This May 8th, the giant planet will be at its closest approach to Earth and its face will be fully illuminated by the Sun.
It will be brighter than any other time of the year and will be visible all night long. This is the best time to view and photograph Jupiter and its moons. A medium-sized telescope should be able to show you some of the details in Jupiter’s cloud bands. A good pair of binoculars should allow you to see Jupiter’s four largest moons, appearing as bright dots on either side of the planet.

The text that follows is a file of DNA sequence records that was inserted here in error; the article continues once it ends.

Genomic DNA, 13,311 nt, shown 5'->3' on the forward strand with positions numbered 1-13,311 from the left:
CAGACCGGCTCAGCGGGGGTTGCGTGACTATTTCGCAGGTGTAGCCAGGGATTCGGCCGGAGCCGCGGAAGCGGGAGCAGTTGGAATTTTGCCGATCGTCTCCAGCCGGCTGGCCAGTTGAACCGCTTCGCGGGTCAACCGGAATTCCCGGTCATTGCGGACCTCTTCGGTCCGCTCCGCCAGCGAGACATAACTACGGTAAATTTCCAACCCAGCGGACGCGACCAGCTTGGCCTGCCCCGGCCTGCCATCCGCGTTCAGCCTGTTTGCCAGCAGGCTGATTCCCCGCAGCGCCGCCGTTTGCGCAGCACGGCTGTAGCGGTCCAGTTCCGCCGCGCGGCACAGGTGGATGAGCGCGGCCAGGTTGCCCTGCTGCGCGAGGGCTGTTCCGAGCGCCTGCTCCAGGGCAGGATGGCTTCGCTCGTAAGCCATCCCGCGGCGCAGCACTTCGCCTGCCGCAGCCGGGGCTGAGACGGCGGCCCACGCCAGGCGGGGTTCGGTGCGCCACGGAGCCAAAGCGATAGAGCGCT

From Baton Rouge it will be visible between 20:19 and 05:45. It will become accessible at around 20:19, when it rises 7° above your south-eastern horizon, and then reach its highest point in the sky at 01:04, 43° above your southern horizon. It will become inaccessible at around 05:45 when it sinks to 8° above your south-western horizon.
This optimal positioning occurs when Jupiter is almost directly opposite the Sun in the sky. Since the Sun reaches its greatest distance below the horizon at midnight, the point opposite to it is highest in the sky at the same time.
At around the same time that Jupiter passes opposition, it also makes its closest approach to the Earth – termed its perigee – making it appear at its brightest and largest.